A Lot Of Fun...
Below: Noah Davis, 5, of Huntington Woods is very serious about his Israeli flag.
Right: Aviva Miller, 16, of Oak Park shows her father Greg the "hair" for the dolls.
She just smiled. "That's fine," she said. "This is
for the kids."
At the back of the room on the floor was a huge
inflated map of Israel. It was at least 20-feet long,
surrounded by an edge of dark blue. Your tour
guide: Robert Torgow of Southfield.
This walking trip began at the bottom, in Eilat,
and continued through Masada and Jerusalem all
way the to the Golan Heights region. Along the
way, Torgow would quiz visitors about what they
knew and point out interesting spots.
Even tiny feet could make this trip without trou-
ble. Soon after he arrived at the JCC, 2-year-old
Darren Hollander of Farmington Hills ran straight
to Israel, wearing what must have been the best shirt
of the day: his grandmother, Laura Hoffer, had
affixed flags of Israel, which she made with strips of
blue fabric, to the front and back of Darren's shirt.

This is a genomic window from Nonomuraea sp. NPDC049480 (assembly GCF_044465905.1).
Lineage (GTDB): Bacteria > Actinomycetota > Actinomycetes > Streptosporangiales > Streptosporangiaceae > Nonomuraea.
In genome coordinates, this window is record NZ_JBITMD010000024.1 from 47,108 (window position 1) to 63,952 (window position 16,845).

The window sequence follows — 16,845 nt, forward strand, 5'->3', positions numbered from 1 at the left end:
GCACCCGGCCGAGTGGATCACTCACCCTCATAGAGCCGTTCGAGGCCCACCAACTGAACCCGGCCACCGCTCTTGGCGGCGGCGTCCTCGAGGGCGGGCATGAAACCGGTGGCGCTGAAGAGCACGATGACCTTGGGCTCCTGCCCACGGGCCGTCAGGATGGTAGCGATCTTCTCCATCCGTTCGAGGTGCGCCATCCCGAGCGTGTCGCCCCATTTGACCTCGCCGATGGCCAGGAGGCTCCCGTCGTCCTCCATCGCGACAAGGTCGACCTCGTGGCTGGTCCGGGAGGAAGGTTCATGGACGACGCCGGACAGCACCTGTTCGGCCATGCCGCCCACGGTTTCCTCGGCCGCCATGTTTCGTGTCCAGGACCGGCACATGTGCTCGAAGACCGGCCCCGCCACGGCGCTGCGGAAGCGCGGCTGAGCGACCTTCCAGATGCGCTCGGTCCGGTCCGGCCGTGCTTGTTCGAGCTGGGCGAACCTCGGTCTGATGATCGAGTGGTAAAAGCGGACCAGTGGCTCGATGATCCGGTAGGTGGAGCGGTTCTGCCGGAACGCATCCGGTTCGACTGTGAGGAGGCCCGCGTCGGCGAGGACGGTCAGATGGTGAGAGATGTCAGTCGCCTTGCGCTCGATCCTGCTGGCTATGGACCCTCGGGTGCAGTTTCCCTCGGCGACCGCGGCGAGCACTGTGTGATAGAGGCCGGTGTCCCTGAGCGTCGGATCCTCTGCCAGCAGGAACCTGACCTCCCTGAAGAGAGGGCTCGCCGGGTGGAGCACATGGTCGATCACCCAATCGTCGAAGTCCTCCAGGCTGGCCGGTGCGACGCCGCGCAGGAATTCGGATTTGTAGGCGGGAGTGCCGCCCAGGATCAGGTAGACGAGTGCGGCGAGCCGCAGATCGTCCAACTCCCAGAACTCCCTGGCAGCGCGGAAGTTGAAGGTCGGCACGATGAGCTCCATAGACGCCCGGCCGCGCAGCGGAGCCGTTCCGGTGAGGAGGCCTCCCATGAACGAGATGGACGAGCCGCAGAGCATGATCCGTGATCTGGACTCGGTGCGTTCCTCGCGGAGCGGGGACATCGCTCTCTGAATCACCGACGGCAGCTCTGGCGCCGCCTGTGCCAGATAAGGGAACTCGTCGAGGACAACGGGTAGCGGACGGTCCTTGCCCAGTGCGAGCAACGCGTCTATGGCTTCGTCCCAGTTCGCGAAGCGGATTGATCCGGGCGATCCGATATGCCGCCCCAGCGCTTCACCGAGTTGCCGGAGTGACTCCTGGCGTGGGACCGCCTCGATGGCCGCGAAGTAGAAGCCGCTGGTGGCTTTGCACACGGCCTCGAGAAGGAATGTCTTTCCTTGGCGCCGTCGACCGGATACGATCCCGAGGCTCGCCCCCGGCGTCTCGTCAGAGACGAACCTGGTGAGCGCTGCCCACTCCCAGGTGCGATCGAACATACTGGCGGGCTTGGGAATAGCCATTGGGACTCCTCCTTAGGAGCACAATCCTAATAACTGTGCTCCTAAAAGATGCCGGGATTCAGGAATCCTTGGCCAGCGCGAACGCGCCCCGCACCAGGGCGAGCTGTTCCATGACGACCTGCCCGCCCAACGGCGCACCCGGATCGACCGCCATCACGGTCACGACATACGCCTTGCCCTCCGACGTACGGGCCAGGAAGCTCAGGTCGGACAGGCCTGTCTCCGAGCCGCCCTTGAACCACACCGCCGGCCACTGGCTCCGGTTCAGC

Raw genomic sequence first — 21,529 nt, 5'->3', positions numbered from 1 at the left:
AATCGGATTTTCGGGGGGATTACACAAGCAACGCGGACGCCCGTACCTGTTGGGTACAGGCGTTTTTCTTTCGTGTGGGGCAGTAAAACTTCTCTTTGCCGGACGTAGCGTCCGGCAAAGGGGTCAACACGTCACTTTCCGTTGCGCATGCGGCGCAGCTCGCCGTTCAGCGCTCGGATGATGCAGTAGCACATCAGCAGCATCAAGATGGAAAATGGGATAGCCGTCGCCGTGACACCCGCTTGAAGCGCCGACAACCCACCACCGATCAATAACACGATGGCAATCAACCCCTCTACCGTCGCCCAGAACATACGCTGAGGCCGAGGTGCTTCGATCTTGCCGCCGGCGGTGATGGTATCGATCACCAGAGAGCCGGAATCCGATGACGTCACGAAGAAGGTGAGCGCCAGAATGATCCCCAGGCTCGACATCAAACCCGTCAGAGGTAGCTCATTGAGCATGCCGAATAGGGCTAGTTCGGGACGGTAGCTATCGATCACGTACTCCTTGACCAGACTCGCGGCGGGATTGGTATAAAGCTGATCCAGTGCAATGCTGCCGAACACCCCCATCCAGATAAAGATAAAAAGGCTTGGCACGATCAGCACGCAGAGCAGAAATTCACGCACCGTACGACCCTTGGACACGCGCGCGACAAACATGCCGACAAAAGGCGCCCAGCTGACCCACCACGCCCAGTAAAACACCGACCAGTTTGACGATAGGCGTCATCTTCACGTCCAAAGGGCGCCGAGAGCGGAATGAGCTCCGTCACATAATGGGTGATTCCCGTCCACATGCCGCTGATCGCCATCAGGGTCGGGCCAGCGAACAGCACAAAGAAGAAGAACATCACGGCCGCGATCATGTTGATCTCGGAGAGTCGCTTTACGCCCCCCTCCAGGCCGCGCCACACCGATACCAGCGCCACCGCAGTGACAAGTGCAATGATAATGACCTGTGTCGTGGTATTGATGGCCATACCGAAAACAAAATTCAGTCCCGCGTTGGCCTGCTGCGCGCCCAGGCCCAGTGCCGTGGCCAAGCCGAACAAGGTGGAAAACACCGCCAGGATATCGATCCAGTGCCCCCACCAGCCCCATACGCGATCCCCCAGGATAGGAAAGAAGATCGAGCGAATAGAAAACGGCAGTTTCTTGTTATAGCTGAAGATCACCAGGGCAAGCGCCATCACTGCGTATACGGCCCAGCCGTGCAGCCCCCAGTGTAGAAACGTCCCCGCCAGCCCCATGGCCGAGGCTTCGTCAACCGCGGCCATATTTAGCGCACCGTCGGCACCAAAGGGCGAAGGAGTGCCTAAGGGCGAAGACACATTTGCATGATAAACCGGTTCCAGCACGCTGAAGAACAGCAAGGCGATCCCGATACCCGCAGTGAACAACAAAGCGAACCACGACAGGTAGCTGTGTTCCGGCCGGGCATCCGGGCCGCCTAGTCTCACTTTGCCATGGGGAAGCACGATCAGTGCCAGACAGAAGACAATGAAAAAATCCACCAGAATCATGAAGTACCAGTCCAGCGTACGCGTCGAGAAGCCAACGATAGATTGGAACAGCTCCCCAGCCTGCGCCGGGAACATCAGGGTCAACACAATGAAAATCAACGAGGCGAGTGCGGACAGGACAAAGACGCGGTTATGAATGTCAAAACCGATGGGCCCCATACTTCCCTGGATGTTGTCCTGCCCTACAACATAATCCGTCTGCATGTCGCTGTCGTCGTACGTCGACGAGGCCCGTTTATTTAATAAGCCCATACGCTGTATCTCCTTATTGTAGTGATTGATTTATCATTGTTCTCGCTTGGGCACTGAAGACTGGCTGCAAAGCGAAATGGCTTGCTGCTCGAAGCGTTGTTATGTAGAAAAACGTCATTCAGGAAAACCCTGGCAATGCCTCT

At the end of the trip to inflatable Israel, guests
were invited to send a message to Israelis. The words
were written on cardboard cut in the shape of a
hand, and bore phrases like, "We can't wait to visit"
and "Best wishes for peace."
After children had made dolls and had a chance to
relax after their trip to Israel, they could make mag-
nets, like Tamar Brown, 8, and Samantha Zwick, 9,
both of Southfield and members of Young Israel of
Southfield. The girls worked carefully to place stick-
ers (a peace sign with an Israeli and an American
flag) and bits of glitter and multicolored sequins and
stars on the front of their magnets.
Helping out was Gail Greenberg, senior staff asso-
ciate for the Jewish Federation, who had been work-
ing since early morning but was still amazingly
Making the magnet and the doll making were
really cool," according to Daniel Ginzburg, 9, of
West Bloomfield and a member of Congregation
Shaarey Zedek, and his friend, Bella Wishnivetski,
9, whose family belongs to Temple Israel.
The walls of the gym were decorated with pictures
of Jewish communities throughout the world, echo-
ing the paper doll themes, while the Jewish Parents
Institute offered a sweet treat of licorice to all the
And as visitors entered the gym, they saw a video
introducing children of Israel — Hadas, who likes
to play the piano, and Maxim, who likes to vacation
Seth Greenberg, 12, of Oak Park and a member
of Congregation Shir Tikvah, had been thinking a
lot on Sunday about the children of Israel.
"I was thinking about how President Bush asked
American kids to give $1 to help all the kids in
Iraq," Seth said. "And so I thought I would ask
American kids to give 18 cents — 18 because of life
— for Israeli kids, and then I'd collect it and send it
to help out."
(Keep tuned to AppleTree for more details of Seth's